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October 1, 1993
Vol. 51
No. 2

Reply / Who Should Decide How Teachers Teach?

    Instructional StrategiesInstructional Strategies
      The gap between teachers' and professors' perspectives about how to teach continues to grow. Despite efforts to indoctrinate preservice teachers and encourage experienced ones to adopt instructional styles described as child-centered and constructivist, professors like Beth Burch have had remarkably little impact on the classroom practices of American teachers. Much of the teaching in American public schools today remains—like Laura Hunter's and Jim Chesnut's—highly organized and teacher-centered (Cohen 1991; Cuban 1993).
      How can we account for this lack of change? Cohn and Kottkamp (1993) say that teachers avoid child-centered methods because they don't know about them. In one of the more offensive theories, McAninch (1993) suggests that teachers are handicapped by a “clinical consciousness”—an unanalytic way of viewing experience that relies on firsthand knowledge and pragmatism and that reflects a less mature level of cognitive development than the theoretical perspectives of education professors. Others, like Cuban (1993), cite the many structural constraints inherent in public schools such as a lockstep sequence of grade levels and standardized tests.
      Beth Burch appears to agree with Cuban that the constraints of school structures inhibit good teaching. She excuses Laura Hunter's and Jim Chesnut's shortcomings by citing, for instance, a lack of instructional support. Like many methods professors, she tries to change the practice of teaching by advising novices to use research-tested theories—and to subvert the mandated curriculum whenever it is incompatible with these more pedagogically correct teaching strategies. This is the attitude that I describe as “cavalier,” an easy dismissal of the practices of traditional teachers. Until my research with Laura Hunter and Jim Chesnut, I, too, was guilty of such smugness.
      My observations and interviews with these two high school teachers led me to appreciate another possible reason for the “intransigence” of traditional teachers: Pedagogical theories often may be irrelevant to the daily experience of classroom teaching.
      My own view of classroom teaching is that it is neither a mindless by-product nor an accident of bureaucratic structure. Laura and Jim have chosen to teach in a manner consistent with their beliefs about children, learning, human nature, morality, and the subject matter to be taught. As Laura Hunter explained in her interview with me, she has reflected on her own practice, experimenting with methods and materials. This suggests that, contrary to what Burch implies, the teacher's perspective does not preclude change and growth.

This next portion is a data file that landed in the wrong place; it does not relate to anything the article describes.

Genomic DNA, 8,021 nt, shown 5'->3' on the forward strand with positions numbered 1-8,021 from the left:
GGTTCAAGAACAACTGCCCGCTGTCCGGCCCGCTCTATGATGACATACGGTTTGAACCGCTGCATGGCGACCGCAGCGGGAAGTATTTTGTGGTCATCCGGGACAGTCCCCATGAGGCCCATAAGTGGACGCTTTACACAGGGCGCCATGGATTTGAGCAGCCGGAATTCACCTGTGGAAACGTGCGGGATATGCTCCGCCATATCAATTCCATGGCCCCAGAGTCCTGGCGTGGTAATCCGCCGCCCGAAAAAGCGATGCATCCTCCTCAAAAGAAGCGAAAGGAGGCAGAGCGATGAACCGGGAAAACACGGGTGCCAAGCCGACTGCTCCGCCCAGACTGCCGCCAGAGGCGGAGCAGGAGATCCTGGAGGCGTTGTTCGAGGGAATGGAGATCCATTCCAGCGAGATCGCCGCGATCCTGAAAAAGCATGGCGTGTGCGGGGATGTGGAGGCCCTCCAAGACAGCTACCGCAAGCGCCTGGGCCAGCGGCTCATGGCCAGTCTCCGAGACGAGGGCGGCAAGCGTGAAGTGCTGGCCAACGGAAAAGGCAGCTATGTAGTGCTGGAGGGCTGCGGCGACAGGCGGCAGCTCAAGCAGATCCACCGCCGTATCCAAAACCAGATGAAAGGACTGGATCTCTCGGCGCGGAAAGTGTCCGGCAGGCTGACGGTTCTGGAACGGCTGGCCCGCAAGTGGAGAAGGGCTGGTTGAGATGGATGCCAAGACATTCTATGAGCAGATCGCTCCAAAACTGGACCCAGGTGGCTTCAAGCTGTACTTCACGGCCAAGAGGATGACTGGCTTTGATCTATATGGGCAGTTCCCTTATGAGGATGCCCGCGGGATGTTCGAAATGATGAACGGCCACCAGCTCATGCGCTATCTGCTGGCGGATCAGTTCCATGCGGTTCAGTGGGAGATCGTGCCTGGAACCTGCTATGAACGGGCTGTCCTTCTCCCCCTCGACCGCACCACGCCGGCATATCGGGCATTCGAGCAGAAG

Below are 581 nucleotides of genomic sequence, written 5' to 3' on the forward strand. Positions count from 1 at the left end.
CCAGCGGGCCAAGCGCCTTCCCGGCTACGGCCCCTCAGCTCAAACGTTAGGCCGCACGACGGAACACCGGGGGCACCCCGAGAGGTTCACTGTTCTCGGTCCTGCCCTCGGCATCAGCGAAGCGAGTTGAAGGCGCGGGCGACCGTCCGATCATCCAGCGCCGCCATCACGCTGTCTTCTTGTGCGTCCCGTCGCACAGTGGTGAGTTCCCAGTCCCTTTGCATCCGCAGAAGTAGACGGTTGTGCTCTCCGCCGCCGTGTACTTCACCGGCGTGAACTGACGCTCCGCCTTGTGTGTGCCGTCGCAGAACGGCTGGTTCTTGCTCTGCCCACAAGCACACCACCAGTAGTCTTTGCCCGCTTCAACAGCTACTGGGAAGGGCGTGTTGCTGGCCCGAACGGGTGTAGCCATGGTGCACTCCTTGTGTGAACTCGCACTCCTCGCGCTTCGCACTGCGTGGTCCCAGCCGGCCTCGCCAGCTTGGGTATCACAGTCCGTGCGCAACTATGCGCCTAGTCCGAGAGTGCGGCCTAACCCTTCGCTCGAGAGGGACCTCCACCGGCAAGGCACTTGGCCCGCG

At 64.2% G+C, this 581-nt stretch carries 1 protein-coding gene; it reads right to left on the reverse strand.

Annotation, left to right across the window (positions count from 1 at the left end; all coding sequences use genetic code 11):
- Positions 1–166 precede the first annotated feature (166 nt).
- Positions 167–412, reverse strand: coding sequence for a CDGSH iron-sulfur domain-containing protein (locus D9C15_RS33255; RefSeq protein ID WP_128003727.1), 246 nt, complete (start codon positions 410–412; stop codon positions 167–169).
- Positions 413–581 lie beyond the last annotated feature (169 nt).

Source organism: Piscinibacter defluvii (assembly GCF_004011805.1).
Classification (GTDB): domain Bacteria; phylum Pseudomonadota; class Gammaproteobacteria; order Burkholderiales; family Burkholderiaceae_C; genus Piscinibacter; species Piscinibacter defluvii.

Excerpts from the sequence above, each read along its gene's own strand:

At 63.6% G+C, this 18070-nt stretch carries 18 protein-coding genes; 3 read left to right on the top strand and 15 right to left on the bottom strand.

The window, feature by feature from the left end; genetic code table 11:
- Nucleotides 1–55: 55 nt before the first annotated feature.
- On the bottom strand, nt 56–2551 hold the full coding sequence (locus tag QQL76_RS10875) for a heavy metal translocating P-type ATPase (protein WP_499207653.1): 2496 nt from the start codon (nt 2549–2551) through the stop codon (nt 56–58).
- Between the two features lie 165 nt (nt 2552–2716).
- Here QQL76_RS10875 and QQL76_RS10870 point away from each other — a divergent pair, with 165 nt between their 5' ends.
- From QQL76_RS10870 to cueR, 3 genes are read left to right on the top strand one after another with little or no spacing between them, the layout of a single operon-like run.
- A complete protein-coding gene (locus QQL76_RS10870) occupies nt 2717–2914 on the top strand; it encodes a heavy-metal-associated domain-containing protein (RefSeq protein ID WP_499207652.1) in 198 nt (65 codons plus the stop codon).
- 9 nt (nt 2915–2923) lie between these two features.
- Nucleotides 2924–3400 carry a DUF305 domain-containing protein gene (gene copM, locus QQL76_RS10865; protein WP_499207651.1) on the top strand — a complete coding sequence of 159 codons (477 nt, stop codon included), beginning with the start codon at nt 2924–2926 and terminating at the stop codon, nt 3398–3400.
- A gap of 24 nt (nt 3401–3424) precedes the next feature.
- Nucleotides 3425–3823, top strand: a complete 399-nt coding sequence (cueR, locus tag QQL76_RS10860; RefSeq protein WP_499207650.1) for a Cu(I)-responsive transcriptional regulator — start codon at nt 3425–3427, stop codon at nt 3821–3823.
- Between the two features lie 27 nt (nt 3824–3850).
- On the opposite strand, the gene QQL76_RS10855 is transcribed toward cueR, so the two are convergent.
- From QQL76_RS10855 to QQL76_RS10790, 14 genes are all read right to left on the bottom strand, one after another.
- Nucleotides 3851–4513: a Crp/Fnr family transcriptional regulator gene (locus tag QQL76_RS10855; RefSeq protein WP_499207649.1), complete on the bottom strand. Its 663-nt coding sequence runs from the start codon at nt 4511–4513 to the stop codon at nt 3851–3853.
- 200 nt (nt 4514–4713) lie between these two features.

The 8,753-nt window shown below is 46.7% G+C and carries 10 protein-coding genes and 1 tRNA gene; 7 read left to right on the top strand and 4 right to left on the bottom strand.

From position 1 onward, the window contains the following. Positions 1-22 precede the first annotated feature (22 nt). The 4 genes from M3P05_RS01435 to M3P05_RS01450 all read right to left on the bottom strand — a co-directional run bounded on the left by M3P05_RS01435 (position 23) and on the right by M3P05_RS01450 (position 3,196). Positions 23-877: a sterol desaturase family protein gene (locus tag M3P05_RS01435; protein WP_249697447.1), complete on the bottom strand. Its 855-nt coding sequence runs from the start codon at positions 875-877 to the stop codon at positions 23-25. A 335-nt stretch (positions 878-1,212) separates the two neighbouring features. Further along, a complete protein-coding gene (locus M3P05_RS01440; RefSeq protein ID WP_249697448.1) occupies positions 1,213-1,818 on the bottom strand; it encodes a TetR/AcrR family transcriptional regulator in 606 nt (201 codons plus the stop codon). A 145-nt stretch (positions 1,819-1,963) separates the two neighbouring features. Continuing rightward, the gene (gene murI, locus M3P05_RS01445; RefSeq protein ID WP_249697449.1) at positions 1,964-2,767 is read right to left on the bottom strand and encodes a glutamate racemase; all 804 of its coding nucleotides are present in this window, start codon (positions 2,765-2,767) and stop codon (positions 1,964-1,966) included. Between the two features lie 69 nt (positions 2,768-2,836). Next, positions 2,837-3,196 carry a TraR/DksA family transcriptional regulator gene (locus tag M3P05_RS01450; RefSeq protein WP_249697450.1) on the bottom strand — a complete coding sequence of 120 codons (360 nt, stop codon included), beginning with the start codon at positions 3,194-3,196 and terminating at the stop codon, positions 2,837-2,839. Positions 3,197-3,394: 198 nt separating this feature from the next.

Why is a university professor's views about how to teach more correct than a classroom teacher's? Years of research have yet to reveal any consistent laws about how children learn in classrooms. (Ironically, the only variable consistently related to achievement is academic learning time.)
      By whose definition do schools and teaching need to be changed, and who has the right to direct the change? By whose criteria should traditional teachers like Laura Hunter and Jim Chesnut be judged? The answers to these questions are not obvious to me, for unlike Beth Burch and many of my other university colleagues, I am no longer certain that my own definition of good teaching is more correct than that of someone who does it every day. One thing I do know with certainty: It's time to forge a more equitable relationship between professors and teachers.
      References

      Cohen, R. M. (1991). A Lifetime of Teaching: Portraits of Five Veteran High School Teachers. New York: Teachers College Press.

      Cohn, M., and R. B. Kottkamp. (1993). Teachers: The Missing Voice in Education. New York: State University of New York Press.

      Cuban, L. (1993). How Teachers Taught: Constancy and Change in American Classrooms, 1880–1990. New York: Teachers College Press.

      McAninch, A. R. (1993). Teacher Thinking and the Case Method. New York: Teachers College Press.

      End Notes

      1 The complete transcript of my interview with Beth Burch is included in Laura and Jim and What They Taught Me About the Gap Between Educational Theory and Practice, available from State University of New York Press c/o CUP Services, P.O. Box 6525, Ithaca, NY 14851. $39.50/cloth, $12.95/paper.

      Dona Kagan has been a contributor to Educational Leadership.

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